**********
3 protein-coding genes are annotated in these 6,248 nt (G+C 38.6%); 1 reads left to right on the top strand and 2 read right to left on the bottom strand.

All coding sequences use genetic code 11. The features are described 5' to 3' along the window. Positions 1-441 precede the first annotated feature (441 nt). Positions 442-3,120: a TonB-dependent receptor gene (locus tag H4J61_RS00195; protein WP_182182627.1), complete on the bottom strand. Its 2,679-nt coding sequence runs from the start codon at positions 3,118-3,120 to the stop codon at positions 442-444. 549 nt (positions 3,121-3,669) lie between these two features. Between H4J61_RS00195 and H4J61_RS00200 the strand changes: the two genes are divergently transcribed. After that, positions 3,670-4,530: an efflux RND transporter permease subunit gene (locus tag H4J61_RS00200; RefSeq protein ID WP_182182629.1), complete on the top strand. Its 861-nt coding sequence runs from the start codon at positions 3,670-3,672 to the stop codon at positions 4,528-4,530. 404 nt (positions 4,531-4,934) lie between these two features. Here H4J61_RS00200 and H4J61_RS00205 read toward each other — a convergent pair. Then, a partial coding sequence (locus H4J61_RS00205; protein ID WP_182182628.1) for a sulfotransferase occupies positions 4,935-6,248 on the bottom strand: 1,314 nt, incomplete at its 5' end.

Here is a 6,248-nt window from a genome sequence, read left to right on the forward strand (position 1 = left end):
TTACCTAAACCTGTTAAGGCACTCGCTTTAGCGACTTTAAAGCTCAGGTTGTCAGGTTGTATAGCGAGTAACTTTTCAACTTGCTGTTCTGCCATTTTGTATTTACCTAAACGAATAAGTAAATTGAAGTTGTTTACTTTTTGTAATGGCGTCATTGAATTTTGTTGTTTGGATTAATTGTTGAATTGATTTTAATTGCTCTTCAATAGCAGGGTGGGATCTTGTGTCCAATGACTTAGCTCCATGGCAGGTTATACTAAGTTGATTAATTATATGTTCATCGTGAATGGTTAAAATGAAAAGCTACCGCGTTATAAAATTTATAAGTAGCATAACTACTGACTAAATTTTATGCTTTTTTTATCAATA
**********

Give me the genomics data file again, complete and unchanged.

3 protein-coding genes are annotated in these 6,248 nt (G+C 38.6%); 1 reads left to right on the top strand and 2 read right to left on the bottom strand.

All coding sequences use genetic code 11. The features are described 5' to 3' along the window. Positions 1-441 precede the first annotated feature (441 nt). Positions 442-3,120: a TonB-dependent receptor gene (locus tag H4J61_RS00195; protein WP_182182627.1), complete on the bottom strand. Its 2,679-nt coding sequence runs from the start codon at positions 3,118-3,120 to the stop codon at positions 442-444. 549 nt (positions 3,121-3,669) lie between these two features. Between H4J61_RS00195 and H4J61_RS00200 the strand changes: the two genes are divergently transcribed. After that, positions 3,670-4,530: an efflux RND transporter permease subunit gene (locus tag H4J61_RS00200; RefSeq protein ID WP_182182629.1), complete on the top strand. Its 861-nt coding sequence runs from the start codon at positions 3,670-3,672 to the stop codon at positions 4,528-4,530. 404 nt (positions 4,531-4,934) lie between these two features. Here H4J61_RS00200 and H4J61_RS00205 read toward each other — a convergent pair. Then, a partial coding sequence (locus H4J61_RS00205; protein ID WP_182182628.1) for a sulfotransferase occupies positions 4,935-6,248 on the bottom strand: 1,314 nt, incomplete at its 5' end.

Here is a 6,248-nt window from a genome sequence, read left to right on the forward strand (position 1 = left end):
TTACCTAAACCTGTTAAGGCACTCGCTTTAGCGACTTTAAAGCTCAGGTTGTCAGGTTGTATAGCGAGTAACTTTTCAACTTGCTGTTCTGCCATTTTGTATTTACCTAAACGAATAAGTAAATTGAAGTTGTTTACTTTTTGTAATGGCGTCATTGAATTTTGTTGTTTGGATTAATTGTTGAATTGATTTTAATTGCTCTTCAATAGCAGGGTGGGATCTTGTGTCCAATGACTTAGCTCCATGGCAGGTTATACTAAGTTGATTAATTATATGTTCATCGTGAATGGTTAAAATGAAAAGCTACCGCGTTATAAAATTTATAAGTAGCATAACTACTGACTAAATTTTATGCTTTTTTTATCAATA